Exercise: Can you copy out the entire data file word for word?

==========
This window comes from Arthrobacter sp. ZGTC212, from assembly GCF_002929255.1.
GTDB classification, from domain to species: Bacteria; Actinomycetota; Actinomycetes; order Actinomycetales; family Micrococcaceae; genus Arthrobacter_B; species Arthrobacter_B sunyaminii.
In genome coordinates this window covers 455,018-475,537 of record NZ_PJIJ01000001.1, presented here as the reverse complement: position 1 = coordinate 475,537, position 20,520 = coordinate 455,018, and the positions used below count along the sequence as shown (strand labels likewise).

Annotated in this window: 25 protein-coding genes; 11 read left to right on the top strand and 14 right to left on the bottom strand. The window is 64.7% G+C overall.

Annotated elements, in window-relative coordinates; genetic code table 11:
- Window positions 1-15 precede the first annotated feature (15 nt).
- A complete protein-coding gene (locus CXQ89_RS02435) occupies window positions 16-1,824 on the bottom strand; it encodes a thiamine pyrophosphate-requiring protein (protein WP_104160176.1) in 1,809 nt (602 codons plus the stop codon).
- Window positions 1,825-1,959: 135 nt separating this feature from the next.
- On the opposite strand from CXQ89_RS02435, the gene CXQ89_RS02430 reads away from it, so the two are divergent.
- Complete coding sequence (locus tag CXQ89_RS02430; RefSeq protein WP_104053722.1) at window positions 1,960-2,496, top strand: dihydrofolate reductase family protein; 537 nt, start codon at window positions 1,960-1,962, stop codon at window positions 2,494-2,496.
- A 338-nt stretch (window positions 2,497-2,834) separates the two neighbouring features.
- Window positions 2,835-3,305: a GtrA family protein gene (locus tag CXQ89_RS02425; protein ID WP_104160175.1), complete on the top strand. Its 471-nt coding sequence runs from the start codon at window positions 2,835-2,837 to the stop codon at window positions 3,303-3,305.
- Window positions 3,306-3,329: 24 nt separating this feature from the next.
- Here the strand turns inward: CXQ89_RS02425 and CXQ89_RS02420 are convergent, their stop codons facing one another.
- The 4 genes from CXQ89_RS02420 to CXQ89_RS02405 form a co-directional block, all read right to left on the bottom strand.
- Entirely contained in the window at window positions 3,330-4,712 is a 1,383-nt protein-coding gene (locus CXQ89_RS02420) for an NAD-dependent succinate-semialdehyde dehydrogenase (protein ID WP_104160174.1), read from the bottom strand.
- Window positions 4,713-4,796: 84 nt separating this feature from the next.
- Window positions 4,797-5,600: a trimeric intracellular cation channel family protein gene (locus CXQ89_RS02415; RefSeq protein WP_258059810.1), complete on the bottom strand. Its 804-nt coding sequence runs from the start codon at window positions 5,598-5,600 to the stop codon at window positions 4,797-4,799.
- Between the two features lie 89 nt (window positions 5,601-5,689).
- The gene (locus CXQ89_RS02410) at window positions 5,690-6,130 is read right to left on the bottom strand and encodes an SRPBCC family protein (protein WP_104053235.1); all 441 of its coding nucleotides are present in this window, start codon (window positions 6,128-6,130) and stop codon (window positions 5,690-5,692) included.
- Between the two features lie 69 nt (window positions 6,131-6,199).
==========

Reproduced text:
This window comes from Arthrobacter sp. ZGTC212, from assembly GCF_002929255.1.
GTDB classification, from domain to species: Bacteria; Actinomycetota; Actinomycetes; order Actinomycetales; family Micrococcaceae; genus Arthrobacter_B; species Arthrobacter_B sunyaminii.
In genome coordinates this window covers 455,018-475,537 of record NZ_PJIJ01000001.1, presented here as the reverse complement: position 1 = coordinate 475,537, position 20,520 = coordinate 455,018, and the positions used below count along the sequence as shown (strand labels likewise).

Annotated in this window: 25 protein-coding genes; 11 read left to right on the top strand and 14 right to left on the bottom strand. The window is 64.7% G+C overall.

Annotated elements, in window-relative coordinates; genetic code table 11:
- Window positions 1-15 precede the first annotated feature (15 nt).
- A complete protein-coding gene (locus CXQ89_RS02435) occupies window positions 16-1,824 on the bottom strand; it encodes a thiamine pyrophosphate-requiring protein (protein WP_104160176.1) in 1,809 nt (602 codons plus the stop codon).
- Window positions 1,825-1,959: 135 nt separating this feature from the next.
- On the opposite strand from CXQ89_RS02435, the gene CXQ89_RS02430 reads away from it, so the two are divergent.
- Complete coding sequence (locus tag CXQ89_RS02430; RefSeq protein WP_104053722.1) at window positions 1,960-2,496, top strand: dihydrofolate reductase family protein; 537 nt, start codon at window positions 1,960-1,962, stop codon at window positions 2,494-2,496.
- A 338-nt stretch (window positions 2,497-2,834) separates the two neighbouring features.
- Window positions 2,835-3,305: a GtrA family protein gene (locus tag CXQ89_RS02425; protein ID WP_104160175.1), complete on the top strand. Its 471-nt coding sequence runs from the start codon at window positions 2,835-2,837 to the stop codon at window positions 3,303-3,305.
- Window positions 3,306-3,329: 24 nt separating this feature from the next.
- Here the strand turns inward: CXQ89_RS02425 and CXQ89_RS02420 are convergent, their stop codons facing one another.
- The 4 genes from CXQ89_RS02420 to CXQ89_RS02405 form a co-directional block, all read right to left on the bottom strand.
- Entirely contained in the window at window positions 3,330-4,712 is a 1,383-nt protein-coding gene (locus CXQ89_RS02420) for an NAD-dependent succinate-semialdehyde dehydrogenase (protein ID WP_104160174.1), read from the bottom strand.
- Window positions 4,713-4,796: 84 nt separating this feature from the next.
- Window positions 4,797-5,600: a trimeric intracellular cation channel family protein gene (locus CXQ89_RS02415; RefSeq protein WP_258059810.1), complete on the bottom strand. Its 804-nt coding sequence runs from the start codon at window positions 5,598-5,600 to the stop codon at window positions 4,797-4,799.
- Between the two features lie 89 nt (window positions 5,601-5,689).
- The gene (locus CXQ89_RS02410) at window positions 5,690-6,130 is read right to left on the bottom strand and encodes an SRPBCC family protein (protein WP_104053235.1); all 441 of its coding nucleotides are present in this window, start codon (window positions 6,128-6,130) and stop codon (window positions 5,690-5,692) included.
- Between the two features lie 69 nt (window positions 6,131-6,199).